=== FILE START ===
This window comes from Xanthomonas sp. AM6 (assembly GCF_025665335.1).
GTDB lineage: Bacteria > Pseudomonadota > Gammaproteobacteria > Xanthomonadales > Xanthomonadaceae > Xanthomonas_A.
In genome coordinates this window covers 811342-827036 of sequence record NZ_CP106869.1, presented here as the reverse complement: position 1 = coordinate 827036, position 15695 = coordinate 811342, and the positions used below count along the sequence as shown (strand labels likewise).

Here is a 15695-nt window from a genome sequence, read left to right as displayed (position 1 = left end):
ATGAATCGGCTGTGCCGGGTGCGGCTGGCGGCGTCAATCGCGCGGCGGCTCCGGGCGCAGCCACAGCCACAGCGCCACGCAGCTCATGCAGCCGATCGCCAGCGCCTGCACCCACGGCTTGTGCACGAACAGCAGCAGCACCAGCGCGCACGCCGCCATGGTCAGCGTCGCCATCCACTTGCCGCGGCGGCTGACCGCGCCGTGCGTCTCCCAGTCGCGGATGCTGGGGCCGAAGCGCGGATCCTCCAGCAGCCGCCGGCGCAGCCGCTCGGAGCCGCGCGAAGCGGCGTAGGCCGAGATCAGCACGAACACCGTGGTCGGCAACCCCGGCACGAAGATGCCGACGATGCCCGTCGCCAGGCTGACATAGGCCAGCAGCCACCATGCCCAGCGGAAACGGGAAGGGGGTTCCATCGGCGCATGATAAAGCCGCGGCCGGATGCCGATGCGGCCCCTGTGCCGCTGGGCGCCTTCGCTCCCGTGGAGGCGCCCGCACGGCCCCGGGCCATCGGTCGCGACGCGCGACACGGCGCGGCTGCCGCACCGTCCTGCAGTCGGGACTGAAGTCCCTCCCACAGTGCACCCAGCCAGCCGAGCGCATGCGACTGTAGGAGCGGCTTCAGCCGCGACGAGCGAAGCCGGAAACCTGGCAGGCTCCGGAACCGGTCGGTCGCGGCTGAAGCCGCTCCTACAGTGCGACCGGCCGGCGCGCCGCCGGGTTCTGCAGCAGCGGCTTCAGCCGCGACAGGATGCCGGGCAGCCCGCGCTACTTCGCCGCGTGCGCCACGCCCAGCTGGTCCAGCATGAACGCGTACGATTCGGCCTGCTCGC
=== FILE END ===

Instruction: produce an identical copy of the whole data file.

This window comes from Xanthomonas sp. AM6 (assembly GCF_025665335.1).
GTDB lineage: Bacteria > Pseudomonadota > Gammaproteobacteria > Xanthomonadales > Xanthomonadaceae > Xanthomonas_A.
In genome coordinates this window covers 811342-827036 of sequence record NZ_CP106869.1, presented here as the reverse complement: position 1 = coordinate 827036, position 15695 = coordinate 811342, and the positions used below count along the sequence as shown (strand labels likewise).

Here is a 15695-nt window from a genome sequence, read left to right as displayed (position 1 = left end):
ATGAATCGGCTGTGCCGGGTGCGGCTGGCGGCGTCAATCGCGCGGCGGCTCCGGGCGCAGCCACAGCCACAGCGCCACGCAGCTCATGCAGCCGATCGCCAGCGCCTGCACCCACGGCTTGTGCACGAACAGCAGCAGCACCAGCGCGCACGCCGCCATGGTCAGCGTCGCCATCCACTTGCCGCGGCGGCTGACCGCGCCGTGCGTCTCCCAGTCGCGGATGCTGGGGCCGAAGCGCGGATCCTCCAGCAGCCGCCGGCGCAGCCGCTCGGAGCCGCGCGAAGCGGCGTAGGCCGAGATCAGCACGAACACCGTGGTCGGCAACCCCGGCACGAAGATGCCGACGATGCCCGTCGCCAGGCTGACATAGGCCAGCAGCCACCATGCCCAGCGGAAACGGGAAGGGGGTTCCATCGGCGCATGATAAAGCCGCGGCCGGATGCCGATGCGGCCCCTGTGCCGCTGGGCGCCTTCGCTCCCGTGGAGGCGCCCGCACGGCCCCGGGCCATCGGTCGCGACGCGCGACACGGCGCGGCTGCCGCACCGTCCTGCAGTCGGGACTGAAGTCCCTCCCACAGTGCACCCAGCCAGCCGAGCGCATGCGACTGTAGGAGCGGCTTCAGCCGCGACGAGCGAAGCCGGAAACCTGGCAGGCTCCGGAACCGGTCGGTCGCGGCTGAAGCCGCTCCTACAGTGCGACCGGCCGGCGCGCCGCCGGGTTCTGCAGCAGCGGCTTCAGCCGCGACAGGATGCCGGGCAGCCCGCGCTACTTCGCCGCGTGCGCCACGCCCAGCTGGTCCAGCATGAACGCGTACGATTCGGCCTGCTCGC